SAN JUAN, Puerto Rico (AP) — Puerto Rico’s financial future hung in limbo Tuesday as economists and officials warned that the U.S. territory could head down Greece’s path if it is not allowed to declare bankruptcy as it struggles with $72 billion in public debt.
The island prepared to close a troubled fiscal year amid intense investor scrutiny just hours before the first of several multimillion-dollar debt payments is due. It remained unclear whether the government would meet the roughly $400 million obligation due Wednesday, obtain yet another extension from creditors, or default.
Gov. Alejandro Garcia Padilla has said that the overall debt is unpayable and that he will seek a moratorium on payments, although it is still unknown whether bondholders will agree to that or opt to resolve the issue in court.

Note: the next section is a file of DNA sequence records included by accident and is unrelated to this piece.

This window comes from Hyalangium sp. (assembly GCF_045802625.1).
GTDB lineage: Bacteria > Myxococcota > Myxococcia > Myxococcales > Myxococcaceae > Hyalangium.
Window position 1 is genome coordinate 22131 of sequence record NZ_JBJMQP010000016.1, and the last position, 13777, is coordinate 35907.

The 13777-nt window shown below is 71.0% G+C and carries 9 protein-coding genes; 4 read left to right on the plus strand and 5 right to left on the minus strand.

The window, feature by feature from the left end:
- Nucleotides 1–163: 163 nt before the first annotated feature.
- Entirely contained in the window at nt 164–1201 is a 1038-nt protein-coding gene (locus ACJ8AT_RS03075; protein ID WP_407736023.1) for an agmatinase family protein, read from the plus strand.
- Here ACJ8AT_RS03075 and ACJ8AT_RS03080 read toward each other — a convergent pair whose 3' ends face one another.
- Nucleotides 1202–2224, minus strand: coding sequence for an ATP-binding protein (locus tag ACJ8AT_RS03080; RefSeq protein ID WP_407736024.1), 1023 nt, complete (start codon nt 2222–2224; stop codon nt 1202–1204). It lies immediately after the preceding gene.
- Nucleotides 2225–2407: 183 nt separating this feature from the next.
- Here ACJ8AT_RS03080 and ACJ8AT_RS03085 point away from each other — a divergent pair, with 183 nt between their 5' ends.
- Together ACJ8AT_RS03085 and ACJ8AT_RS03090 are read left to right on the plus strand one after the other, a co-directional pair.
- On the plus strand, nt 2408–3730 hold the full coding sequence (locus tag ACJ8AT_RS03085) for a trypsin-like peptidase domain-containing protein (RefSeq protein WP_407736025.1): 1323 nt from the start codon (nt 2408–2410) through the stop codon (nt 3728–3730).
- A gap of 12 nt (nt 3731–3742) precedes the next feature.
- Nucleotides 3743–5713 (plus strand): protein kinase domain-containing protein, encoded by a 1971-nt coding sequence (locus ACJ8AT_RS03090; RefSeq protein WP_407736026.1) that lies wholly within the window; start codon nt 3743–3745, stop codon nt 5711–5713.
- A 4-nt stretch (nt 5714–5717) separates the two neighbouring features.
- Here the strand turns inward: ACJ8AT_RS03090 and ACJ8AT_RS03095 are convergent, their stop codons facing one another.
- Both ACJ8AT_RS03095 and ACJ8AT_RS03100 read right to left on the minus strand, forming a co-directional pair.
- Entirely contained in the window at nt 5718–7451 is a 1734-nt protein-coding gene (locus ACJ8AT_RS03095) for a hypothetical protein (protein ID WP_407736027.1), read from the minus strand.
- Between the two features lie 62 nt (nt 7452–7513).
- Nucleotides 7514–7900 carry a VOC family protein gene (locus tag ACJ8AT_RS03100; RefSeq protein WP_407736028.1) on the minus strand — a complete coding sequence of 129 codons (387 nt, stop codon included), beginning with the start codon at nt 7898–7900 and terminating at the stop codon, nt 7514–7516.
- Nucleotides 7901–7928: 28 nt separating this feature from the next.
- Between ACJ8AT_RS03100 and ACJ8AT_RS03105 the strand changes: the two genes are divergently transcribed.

“The bombshells that have come down from Puerto Rico in the last two days have not been particularly well orchestrated,” said David Tawil, co-founder and portfolio manager of New York-based Maglan Capital. “You really don’t do those things without … wanting to shock the market … or preparing the market and gaining consensus.”
Unlike Greece, Puerto Rico cannot seek emergency financing from an institution because it’s a U.S. territory. Some economists say that leaves bankruptcy as the most financially sound alternative, something U.S. rule do not now allow.
“Both are in desperate need of a solution, but neither can access the solution they’re asking for, which is a bankruptcy process,” said Eric LeCompte, executive director of Jubilee USA Network.
Full article: Economists say Puerto Rico needs right to bankruptcy option (AP)